WE broke away from the group to avoid some "sitting around and staring at each other time in another gov't office".

We broke away from the group to avoid some “sitting around and staring at each other in another gov’t office” time.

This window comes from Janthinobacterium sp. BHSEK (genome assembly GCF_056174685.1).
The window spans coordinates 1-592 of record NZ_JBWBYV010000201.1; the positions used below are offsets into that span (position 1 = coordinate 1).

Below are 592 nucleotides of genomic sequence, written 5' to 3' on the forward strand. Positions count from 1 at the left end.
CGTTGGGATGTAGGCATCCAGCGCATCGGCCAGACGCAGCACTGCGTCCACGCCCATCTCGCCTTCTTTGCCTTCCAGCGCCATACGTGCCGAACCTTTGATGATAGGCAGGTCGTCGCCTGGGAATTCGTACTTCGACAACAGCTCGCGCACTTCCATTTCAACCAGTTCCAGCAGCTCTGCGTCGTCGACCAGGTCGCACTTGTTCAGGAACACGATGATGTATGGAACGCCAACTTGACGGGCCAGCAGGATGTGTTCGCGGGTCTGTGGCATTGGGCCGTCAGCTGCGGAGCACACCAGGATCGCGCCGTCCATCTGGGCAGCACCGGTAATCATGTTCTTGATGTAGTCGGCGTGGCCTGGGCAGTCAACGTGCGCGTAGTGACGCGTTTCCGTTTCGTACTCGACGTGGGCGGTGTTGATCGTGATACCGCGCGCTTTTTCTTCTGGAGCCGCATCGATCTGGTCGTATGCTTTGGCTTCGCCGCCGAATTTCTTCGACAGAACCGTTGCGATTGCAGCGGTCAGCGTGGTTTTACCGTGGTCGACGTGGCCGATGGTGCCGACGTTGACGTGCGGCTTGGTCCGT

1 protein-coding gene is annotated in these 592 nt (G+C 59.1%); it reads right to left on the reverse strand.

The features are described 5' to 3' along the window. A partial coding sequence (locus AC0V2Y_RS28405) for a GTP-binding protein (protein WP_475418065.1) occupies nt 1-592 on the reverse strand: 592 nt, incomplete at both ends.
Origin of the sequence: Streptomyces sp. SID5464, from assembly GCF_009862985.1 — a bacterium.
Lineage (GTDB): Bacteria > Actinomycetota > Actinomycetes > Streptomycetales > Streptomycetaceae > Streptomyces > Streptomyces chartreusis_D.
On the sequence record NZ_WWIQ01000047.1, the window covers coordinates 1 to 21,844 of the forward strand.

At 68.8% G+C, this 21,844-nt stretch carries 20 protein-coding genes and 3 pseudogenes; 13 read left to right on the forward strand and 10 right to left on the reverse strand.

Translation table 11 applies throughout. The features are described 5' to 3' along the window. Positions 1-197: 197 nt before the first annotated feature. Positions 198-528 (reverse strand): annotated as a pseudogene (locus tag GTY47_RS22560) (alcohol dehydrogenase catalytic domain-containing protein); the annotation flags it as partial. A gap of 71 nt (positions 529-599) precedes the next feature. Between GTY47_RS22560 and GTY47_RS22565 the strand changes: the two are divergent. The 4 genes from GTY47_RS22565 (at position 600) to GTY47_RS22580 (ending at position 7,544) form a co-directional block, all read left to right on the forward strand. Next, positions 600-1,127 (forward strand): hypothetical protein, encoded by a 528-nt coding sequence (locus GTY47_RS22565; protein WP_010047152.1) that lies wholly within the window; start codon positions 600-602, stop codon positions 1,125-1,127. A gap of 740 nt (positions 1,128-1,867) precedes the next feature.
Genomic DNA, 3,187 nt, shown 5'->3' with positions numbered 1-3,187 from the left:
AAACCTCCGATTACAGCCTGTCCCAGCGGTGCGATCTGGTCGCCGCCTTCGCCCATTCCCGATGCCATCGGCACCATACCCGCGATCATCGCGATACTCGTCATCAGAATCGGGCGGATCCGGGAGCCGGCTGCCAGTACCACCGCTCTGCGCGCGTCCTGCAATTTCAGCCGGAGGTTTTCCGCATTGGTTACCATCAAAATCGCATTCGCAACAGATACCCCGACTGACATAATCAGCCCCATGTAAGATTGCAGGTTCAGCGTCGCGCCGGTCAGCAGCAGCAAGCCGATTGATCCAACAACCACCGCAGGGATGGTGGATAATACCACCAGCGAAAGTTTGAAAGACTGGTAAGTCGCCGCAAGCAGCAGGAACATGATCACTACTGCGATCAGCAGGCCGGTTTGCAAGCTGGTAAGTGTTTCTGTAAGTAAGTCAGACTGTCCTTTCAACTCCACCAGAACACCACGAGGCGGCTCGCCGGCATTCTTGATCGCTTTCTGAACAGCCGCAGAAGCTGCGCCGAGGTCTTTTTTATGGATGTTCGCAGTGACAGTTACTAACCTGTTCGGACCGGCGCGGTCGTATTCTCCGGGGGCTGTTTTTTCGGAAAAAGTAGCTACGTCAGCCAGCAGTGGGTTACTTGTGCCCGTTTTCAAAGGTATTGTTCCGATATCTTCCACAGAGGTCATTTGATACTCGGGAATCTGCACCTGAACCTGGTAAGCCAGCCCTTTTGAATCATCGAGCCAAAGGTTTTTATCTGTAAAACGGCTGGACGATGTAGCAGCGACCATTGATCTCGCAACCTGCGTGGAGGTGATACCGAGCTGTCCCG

I am trying to look for any sign of improvement and glimmer of hope, but I think it is just too soon. There were two moments today where she made brief eye contact with me and gave a hint of a smile. As we were heading out of the civil affairs office after saying goodbye she looked up at me briefly and there was a slight air of confidence and hope- I can’t put it into words, but I have to believe it was there! The other time is when I tripped and nearly fell down on the sidewalk. I’m glad my clumsiness is at least good for something. She was also given a backpack of some belongings, which I think really helped. There is still something that is familiar and “hers”- in fact, the most frequently discussed topic at the Civil Affairs office was how cold Xiao Mei must be in what I had her dressed in. When I gave her the cute leggings and tunic to put on this morning to match the other girls, she looked confused as to why the pants were too short. She kept trying to pull her socks up and her pant legs down so they would meet. Fashion is not a priority for the Deep South of Yunnan Province apparently. The director and nanny took her over to a corner and began layering her clothes, so on top of the outfit I put on her (which did have a light jacket), they put fleece lined jeans and a sweatshirt and then the jacket back on. I am really not making a good impression here! Our guide told us that the rural orphanages like Chaela’s are not like the city ones (Carrigan’s). She said they love the children and treat them well and that the director was an honest and good lady. I know that is true because she actually brought us change today for the cake that we had sent to Xiao Mei back in September! It was the equivalent of about $4 and she remembered and brought us the change. Unbelievable!